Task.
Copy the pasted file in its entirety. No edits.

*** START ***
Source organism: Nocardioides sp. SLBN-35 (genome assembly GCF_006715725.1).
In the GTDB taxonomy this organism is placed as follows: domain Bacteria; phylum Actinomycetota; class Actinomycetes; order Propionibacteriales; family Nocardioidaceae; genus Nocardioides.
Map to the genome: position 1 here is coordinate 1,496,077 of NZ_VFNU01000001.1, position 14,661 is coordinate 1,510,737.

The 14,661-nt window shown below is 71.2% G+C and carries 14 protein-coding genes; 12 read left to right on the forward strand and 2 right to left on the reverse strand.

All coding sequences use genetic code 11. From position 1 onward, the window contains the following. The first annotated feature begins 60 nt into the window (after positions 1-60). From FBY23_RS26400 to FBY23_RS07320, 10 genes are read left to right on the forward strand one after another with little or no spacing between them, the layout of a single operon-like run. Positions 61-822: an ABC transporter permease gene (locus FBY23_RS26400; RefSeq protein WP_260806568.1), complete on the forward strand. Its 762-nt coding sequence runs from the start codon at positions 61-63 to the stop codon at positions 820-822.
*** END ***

Source organism: Nocardioides sp. SLBN-35 (genome assembly GCF_006715725.1).
In the GTDB taxonomy this organism is placed as follows: domain Bacteria; phylum Actinomycetota; class Actinomycetes; order Propionibacteriales; family Nocardioidaceae; genus Nocardioides.
Map to the genome: position 1 here is coordinate 1,496,077 of NZ_VFNU01000001.1, position 14,661 is coordinate 1,510,737.

The 14,661-nt window shown below is 71.2% G+C and carries 14 protein-coding genes; 12 read left to right on the forward strand and 2 right to left on the reverse strand.

All coding sequences use genetic code 11. From position 1 onward, the window contains the following. The first annotated feature begins 60 nt into the window (after positions 1-60). From FBY23_RS26400 to FBY23_RS07320, 10 genes are read left to right on the forward strand one after another with little or no spacing between them, the layout of a single operon-like run. Positions 61-822: an ABC transporter permease gene (locus FBY23_RS26400; RefSeq protein WP_260806568.1), complete on the forward strand. Its 762-nt coding sequence runs from the start codon at positions 61-63 to the stop codon at positions 820-822.